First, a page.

As a “Yankee” from Buffalo, New York who moved to Georgia on December the 14th, 1976, I came to this state fresh off the heels of my United States Air Force basic training and technical school. I can still remember landing at the Macon Municipal Airport and experiencing the unusual smell of a certain paper mill, an odor which would help to define my stay in middle Georgia for the next 17 years.
Since arriving in Georgia nearly 33 years ago (we moved to Athens in 1993), I have since married a native Georgian and have become somewhat acquainted with both the demographics as well as the politics, both past and present, of the Peach state. And while I can unequivocably state that I love the state of Georgia to the point that it is nearly always on my mind, there are certain Georgians whose actions and words clearly trouble me.
I could go through the list of Georgians who reigned supreme in the heyday of De Jure segregation. Individuals like Lester Maddox, Richard Russell, Tom Watson, Eugene Talmadge, and former University of Georgia President O.C. Aderhold, who allegedly lied under oath when asked whether the university that he was at the time leading had in any way forcefully prohibited African Americans from attending, readily come to mind.
But there is one individual who is threatening to out-do them all as the biggest bigot that the state of Georgia has ever produced. His name is Newt Gingrich, the former Speaker of the United States House of Representatives and a man who has no compunction about railing against any progressive policies that the Obama administration seeks to implement. And while this may be summed up as good adversarial politics by many, his most recent comments are threatening to cement his reputation as a hate-mongerer in the mold of a Bull Connor, a Jim Clark, a Richard Russell, a Tom Watson, or one of the other many segregationists/reactionary politicians who played on the fears of people rather than encouraging their hopes.
If you’ll notice I didn’t mention the name of former Alabama Governor George Wallace, whose defiantly infamous “segregation now, segregation forever” statement at the school house door of the University of Alabama made him the poster child of reactionary politicians. I intentionally failed to mention him because I believe that he managed, whether because of a potential assassin’s bullet which left him paralyzed and wheelchair bound for the remainder of his life, or whether purely out of a pricked conscience, only eternity knows, to live his final days and eventually die on the right side of history. Although he is one of the most well-known of the Civil Rights-era segregationists, he must be given the benefit of the doubt that he eventually listened to the better angels of his nature. We can only hope and pray that Mr. Gingrich will do the same and that hopefully it won’t require a personal tragedy to bring him to that point.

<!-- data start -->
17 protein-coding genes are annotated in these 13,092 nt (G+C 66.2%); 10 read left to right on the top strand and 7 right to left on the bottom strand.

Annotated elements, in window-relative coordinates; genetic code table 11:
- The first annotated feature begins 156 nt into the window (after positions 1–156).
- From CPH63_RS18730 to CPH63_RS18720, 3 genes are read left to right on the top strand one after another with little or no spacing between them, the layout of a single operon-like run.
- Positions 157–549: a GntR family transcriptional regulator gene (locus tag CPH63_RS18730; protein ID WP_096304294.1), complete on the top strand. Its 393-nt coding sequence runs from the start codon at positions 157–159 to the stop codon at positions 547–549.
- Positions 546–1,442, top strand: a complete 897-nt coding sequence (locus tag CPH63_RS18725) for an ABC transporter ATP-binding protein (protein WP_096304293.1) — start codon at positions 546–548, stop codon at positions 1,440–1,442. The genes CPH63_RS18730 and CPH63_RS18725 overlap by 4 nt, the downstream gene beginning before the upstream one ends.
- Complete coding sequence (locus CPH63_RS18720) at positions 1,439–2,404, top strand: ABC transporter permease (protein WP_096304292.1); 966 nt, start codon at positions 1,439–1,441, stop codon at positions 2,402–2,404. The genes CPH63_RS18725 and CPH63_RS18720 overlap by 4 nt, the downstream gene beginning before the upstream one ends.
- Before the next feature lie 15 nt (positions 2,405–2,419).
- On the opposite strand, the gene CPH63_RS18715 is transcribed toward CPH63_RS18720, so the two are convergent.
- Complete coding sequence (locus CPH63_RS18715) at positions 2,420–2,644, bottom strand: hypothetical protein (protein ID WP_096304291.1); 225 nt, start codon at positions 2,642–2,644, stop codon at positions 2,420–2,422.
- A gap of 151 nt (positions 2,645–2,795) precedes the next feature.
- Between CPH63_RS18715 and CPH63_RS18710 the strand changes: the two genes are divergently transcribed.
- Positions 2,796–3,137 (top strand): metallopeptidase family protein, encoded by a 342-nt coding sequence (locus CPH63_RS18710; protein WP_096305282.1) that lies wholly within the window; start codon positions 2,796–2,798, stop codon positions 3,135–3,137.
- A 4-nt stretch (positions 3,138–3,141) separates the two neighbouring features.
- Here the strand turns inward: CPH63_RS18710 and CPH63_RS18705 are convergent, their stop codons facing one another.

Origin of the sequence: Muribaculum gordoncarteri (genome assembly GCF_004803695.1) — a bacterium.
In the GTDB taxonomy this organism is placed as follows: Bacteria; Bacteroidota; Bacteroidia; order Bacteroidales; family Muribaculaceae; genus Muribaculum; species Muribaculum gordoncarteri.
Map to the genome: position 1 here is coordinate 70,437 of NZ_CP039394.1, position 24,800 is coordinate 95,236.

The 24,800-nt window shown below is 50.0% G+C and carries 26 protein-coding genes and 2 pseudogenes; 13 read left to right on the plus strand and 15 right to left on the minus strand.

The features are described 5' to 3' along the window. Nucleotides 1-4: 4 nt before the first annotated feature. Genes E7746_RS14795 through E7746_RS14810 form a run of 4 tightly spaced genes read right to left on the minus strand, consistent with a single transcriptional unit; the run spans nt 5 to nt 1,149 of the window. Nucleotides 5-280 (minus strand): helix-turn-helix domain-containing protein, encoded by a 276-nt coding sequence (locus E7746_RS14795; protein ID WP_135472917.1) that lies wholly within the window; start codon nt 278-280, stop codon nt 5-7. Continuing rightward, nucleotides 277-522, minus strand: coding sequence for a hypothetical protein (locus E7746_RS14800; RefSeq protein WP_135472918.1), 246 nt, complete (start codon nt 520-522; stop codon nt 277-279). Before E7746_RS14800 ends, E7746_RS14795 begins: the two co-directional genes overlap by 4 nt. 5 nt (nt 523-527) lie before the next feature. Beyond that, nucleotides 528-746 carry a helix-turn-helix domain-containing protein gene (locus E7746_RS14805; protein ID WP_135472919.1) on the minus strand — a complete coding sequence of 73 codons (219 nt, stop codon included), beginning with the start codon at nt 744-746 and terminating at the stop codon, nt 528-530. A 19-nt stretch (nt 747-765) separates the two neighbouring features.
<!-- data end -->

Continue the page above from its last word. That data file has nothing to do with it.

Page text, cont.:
To be sure Mr. Gingrich has endeared himself to both the right wing of the Republican party as well as the Tea Party to the point that some see him as a viable 2012 presidential candidate. A regular commentator on the FOX television network as well as radio shows such as Sean Hannity, the former House Speaker enjoys unlimited access to a wealth of media outlets with which he is able to pontificate about the glories of social conservativism, while at the same time denouncing the evils of progressivism. Again, to a certain extent we would love to be able to celebrate his right of political expression, but it becomes very difficult to do so when he makes statements such as the following:
If Democrats pass health reform, “They will have destroyed their party much as Lyndon Johnson shattered the Democratic Party for 40 years” by passing civil rights legislation.
Sooooooooo . . . according to the former House Speaker, passing landmark civil rights legislation in the 1960′s was a mistake. So that means that if we follow his logic trail the 1964 Civil Rights Act, which guaranteed equality of treatment on the basis of both sex and race was a colossal mistake. Also, according to this Repubican sage, the 1965 Voting Rights Act, which aimed to overcome legal barriers at the state and local levels that prevented African Americans from exercising their right to vote under the Fifteenth Amendment (1870) to the Constitution of the United States and significantly widened the franchise and is considered among the most far-reaching pieces of civil rights legislation in U.S. history, was also an affront to the U.S. Constitution. That would mean that Congressman John Lewis, whose head was split open as he and others attempted to march across the Edmund Pettis Bridge from Selma to Mongomery, Alabama, on March the the 7th, 1965, was mistaken to attempt such a stride toward freedom. This would also mean that poll taxes and literacy tests (does Mr. Gingrich have former Rep. Tom Tancredo’s cell phone number?) should be reinstated. And to add insult to injury, it would also mean that the Reverend Dr. Martin Luther King, Jr. went to Memphis, Tennessee in support of sanitation workers and eventually died in vain.
Mr. Gingrich, if you really hope to be taken seriously as a political pundit by others besides those on the right-wing fringe, or to even one day sit in the Oval Office as more than an invited guest, you really need to examine whether or not you will have the capacity to represent all Americans and not just those who hold your extreme right-wing views.
That’s my opinion; what’s yours? (c) 2010, Sherman Crockett